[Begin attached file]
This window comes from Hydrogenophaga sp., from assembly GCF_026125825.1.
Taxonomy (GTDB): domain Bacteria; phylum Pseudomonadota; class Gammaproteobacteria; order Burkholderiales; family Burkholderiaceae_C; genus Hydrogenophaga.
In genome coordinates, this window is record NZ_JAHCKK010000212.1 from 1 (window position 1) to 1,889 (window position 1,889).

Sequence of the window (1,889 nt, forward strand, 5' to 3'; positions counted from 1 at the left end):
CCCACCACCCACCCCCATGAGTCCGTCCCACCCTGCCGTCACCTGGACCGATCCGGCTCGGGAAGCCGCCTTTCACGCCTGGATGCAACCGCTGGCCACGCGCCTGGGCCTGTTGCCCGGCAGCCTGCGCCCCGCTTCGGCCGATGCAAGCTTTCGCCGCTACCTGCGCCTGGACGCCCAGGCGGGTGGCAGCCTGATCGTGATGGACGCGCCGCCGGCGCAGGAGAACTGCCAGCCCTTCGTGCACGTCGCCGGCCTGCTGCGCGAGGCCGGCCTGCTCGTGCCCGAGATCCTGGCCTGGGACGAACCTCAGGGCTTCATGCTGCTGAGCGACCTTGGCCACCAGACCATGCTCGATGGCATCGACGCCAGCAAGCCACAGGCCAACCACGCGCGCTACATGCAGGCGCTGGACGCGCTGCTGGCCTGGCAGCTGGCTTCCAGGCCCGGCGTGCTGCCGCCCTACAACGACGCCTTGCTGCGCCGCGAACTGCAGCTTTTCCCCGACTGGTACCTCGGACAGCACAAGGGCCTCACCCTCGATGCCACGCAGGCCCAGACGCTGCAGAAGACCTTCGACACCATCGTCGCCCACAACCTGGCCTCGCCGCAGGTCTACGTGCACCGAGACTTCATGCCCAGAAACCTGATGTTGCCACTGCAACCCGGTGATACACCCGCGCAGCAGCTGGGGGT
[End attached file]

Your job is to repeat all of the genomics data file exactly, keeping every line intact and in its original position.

This window comes from Hydrogenophaga sp., from assembly GCF_026125825.1.
Taxonomy (GTDB): domain Bacteria; phylum Pseudomonadota; class Gammaproteobacteria; order Burkholderiales; family Burkholderiaceae_C; genus Hydrogenophaga.
In genome coordinates, this window is record NZ_JAHCKK010000212.1 from 1 (window position 1) to 1,889 (window position 1,889).

Sequence of the window (1,889 nt, forward strand, 5' to 3'; positions counted from 1 at the left end):
CCCACCACCCACCCCCATGAGTCCGTCCCACCCTGCCGTCACCTGGACCGATCCGGCTCGGGAAGCCGCCTTTCACGCCTGGATGCAACCGCTGGCCACGCGCCTGGGCCTGTTGCCCGGCAGCCTGCGCCCCGCTTCGGCCGATGCAAGCTTTCGCCGCTACCTGCGCCTGGACGCCCAGGCGGGTGGCAGCCTGATCGTGATGGACGCGCCGCCGGCGCAGGAGAACTGCCAGCCCTTCGTGCACGTCGCCGGCCTGCTGCGCGAGGCCGGCCTGCTCGTGCCCGAGATCCTGGCCTGGGACGAACCTCAGGGCTTCATGCTGCTGAGCGACCTTGGCCACCAGACCATGCTCGATGGCATCGACGCCAGCAAGCCACAGGCCAACCACGCGCGCTACATGCAGGCGCTGGACGCGCTGCTGGCCTGGCAGCTGGCTTCCAGGCCCGGCGTGCTGCCGCCCTACAACGACGCCTTGCTGCGCCGCGAACTGCAGCTTTTCCCCGACTGGTACCTCGGACAGCACAAGGGCCTCACCCTCGATGCCACGCAGGCCCAGACGCTGCAGAAGACCTTCGACACCATCGTCGCCCACAACCTGGCCTCGCCGCAGGTCTACGTGCACCGAGACTTCATGCCCAGAAACCTGATGTTGCCACTGCAACCCGGTGATACACCCGCGCAGCAGCTGGGGGT